Congressional bills are legislative proposals from the House of Representatives and Senate within the United States Congress. There are six different types of bills.
House bills (H.R.) and Senate bills (S.) require the approval of both chambers (ie House and Senate) and the signature of the President to become law.
House Joint Resolutions (H.J. Res.) and Senate Joint Resolutions (S.J. Res.) require the approval of both chambers and the signature of the President. Joint resolutions generally are used for limited matters, such as a single appropriation for a specific purpose and to propose amendments to the Constitution.
House Concurrent Resolutions (H. Con. Res.) and Senate Concurrent Resolutions (S. Con. Res.) require the approval of both chambers but do not require the signature of the President and do not have the force of law. Concurrent resolutions generally are used to make or amend rules that apply to both chambers.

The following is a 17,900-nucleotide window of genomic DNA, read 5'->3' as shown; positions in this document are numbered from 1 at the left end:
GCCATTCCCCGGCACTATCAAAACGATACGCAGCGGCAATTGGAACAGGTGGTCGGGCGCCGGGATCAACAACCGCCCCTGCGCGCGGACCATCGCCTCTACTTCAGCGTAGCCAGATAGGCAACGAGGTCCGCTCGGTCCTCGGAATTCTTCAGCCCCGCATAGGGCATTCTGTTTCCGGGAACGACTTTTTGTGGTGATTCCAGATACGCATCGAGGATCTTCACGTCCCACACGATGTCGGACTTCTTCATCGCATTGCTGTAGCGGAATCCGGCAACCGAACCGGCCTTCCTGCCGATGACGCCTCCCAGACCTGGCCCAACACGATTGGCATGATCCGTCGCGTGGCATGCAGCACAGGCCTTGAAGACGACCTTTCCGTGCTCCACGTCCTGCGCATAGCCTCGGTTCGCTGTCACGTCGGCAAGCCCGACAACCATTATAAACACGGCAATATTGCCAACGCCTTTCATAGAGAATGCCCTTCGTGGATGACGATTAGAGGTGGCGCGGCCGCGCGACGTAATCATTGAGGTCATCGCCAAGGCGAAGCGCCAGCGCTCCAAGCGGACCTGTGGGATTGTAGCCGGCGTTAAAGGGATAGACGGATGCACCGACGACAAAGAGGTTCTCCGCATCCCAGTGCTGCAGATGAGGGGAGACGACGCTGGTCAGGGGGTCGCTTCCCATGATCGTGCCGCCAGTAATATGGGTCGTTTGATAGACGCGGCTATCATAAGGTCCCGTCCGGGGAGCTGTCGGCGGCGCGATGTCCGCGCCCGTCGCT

House Simple Resolutions (H. Res.) and Senate Simple Resolutions (S. Res.) address matters entirely within the prerogative of one chamber or the other. They do not require the approval of the other chamber or the signature of the President, and they do not have the force of law.